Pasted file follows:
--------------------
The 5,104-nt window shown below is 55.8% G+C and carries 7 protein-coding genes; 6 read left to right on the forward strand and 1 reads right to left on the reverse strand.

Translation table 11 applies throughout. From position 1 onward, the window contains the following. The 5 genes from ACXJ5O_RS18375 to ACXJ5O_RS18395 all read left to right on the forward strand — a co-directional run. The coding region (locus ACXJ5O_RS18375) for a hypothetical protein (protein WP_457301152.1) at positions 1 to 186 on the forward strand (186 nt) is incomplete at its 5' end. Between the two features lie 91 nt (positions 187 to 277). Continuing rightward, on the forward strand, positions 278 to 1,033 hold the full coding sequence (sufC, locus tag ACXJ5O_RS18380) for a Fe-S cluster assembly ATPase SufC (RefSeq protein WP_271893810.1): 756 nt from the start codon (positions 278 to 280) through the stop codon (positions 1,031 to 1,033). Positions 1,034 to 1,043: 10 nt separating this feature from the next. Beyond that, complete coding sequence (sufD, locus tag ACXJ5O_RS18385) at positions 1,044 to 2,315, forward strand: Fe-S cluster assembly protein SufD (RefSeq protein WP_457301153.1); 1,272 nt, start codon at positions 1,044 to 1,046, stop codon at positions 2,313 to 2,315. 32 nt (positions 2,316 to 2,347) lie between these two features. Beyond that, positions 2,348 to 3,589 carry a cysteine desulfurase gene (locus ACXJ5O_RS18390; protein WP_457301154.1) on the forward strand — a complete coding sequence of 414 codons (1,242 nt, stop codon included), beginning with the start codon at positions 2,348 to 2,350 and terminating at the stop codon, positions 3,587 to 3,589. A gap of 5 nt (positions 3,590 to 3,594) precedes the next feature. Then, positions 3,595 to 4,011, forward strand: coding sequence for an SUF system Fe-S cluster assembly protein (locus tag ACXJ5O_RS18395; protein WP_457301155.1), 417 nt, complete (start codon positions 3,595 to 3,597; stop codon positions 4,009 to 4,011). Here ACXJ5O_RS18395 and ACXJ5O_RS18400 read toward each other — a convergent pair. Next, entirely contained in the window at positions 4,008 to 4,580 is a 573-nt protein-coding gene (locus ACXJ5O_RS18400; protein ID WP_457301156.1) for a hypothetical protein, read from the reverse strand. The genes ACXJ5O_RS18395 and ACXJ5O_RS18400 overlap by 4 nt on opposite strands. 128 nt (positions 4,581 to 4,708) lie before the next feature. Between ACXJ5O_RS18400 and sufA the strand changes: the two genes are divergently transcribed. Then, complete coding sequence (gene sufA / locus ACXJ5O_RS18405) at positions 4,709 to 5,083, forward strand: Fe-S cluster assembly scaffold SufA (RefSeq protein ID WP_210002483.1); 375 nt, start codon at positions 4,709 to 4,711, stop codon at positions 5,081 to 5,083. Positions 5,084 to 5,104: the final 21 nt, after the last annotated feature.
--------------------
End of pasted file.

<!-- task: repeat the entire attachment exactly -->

The 5,104-nt window shown below is 55.8% G+C and carries 7 protein-coding genes; 6 read left to right on the forward strand and 1 reads right to left on the reverse strand.

Translation table 11 applies throughout. From position 1 onward, the window contains the following. The 5 genes from ACXJ5O_RS18375 to ACXJ5O_RS18395 all read left to right on the forward strand — a co-directional run. The coding region (locus ACXJ5O_RS18375) for a hypothetical protein (protein WP_457301152.1) at positions 1 to 186 on the forward strand (186 nt) is incomplete at its 5' end. Between the two features lie 91 nt (positions 187 to 277). Continuing rightward, on the forward strand, positions 278 to 1,033 hold the full coding sequence (sufC, locus tag ACXJ5O_RS18380) for a Fe-S cluster assembly ATPase SufC (RefSeq protein WP_271893810.1): 756 nt from the start codon (positions 278 to 280) through the stop codon (positions 1,031 to 1,033). Positions 1,034 to 1,043: 10 nt separating this feature from the next. Beyond that, complete coding sequence (sufD, locus tag ACXJ5O_RS18385) at positions 1,044 to 2,315, forward strand: Fe-S cluster assembly protein SufD (RefSeq protein WP_457301153.1); 1,272 nt, start codon at positions 1,044 to 1,046, stop codon at positions 2,313 to 2,315. 32 nt (positions 2,316 to 2,347) lie between these two features. Beyond that, positions 2,348 to 3,589 carry a cysteine desulfurase gene (locus ACXJ5O_RS18390; protein WP_457301154.1) on the forward strand — a complete coding sequence of 414 codons (1,242 nt, stop codon included), beginning with the start codon at positions 2,348 to 2,350 and terminating at the stop codon, positions 3,587 to 3,589. A gap of 5 nt (positions 3,590 to 3,594) precedes the next feature. Then, positions 3,595 to 4,011, forward strand: coding sequence for an SUF system Fe-S cluster assembly protein (locus tag ACXJ5O_RS18395; protein WP_457301155.1), 417 nt, complete (start codon positions 3,595 to 3,597; stop codon positions 4,009 to 4,011). Here ACXJ5O_RS18395 and ACXJ5O_RS18400 read toward each other — a convergent pair. Next, entirely contained in the window at positions 4,008 to 4,580 is a 573-nt protein-coding gene (locus ACXJ5O_RS18400; protein ID WP_457301156.1) for a hypothetical protein, read from the reverse strand. The genes ACXJ5O_RS18395 and ACXJ5O_RS18400 overlap by 4 nt on opposite strands. 128 nt (positions 4,581 to 4,708) lie before the next feature. Between ACXJ5O_RS18400 and sufA the strand changes: the two genes are divergently transcribed. Then, complete coding sequence (gene sufA / locus ACXJ5O_RS18405) at positions 4,709 to 5,083, forward strand: Fe-S cluster assembly scaffold SufA (RefSeq protein ID WP_210002483.1); 375 nt, start codon at positions 4,709 to 4,711, stop codon at positions 5,081 to 5,083. Positions 5,084 to 5,104: the final 21 nt, after the last annotated feature.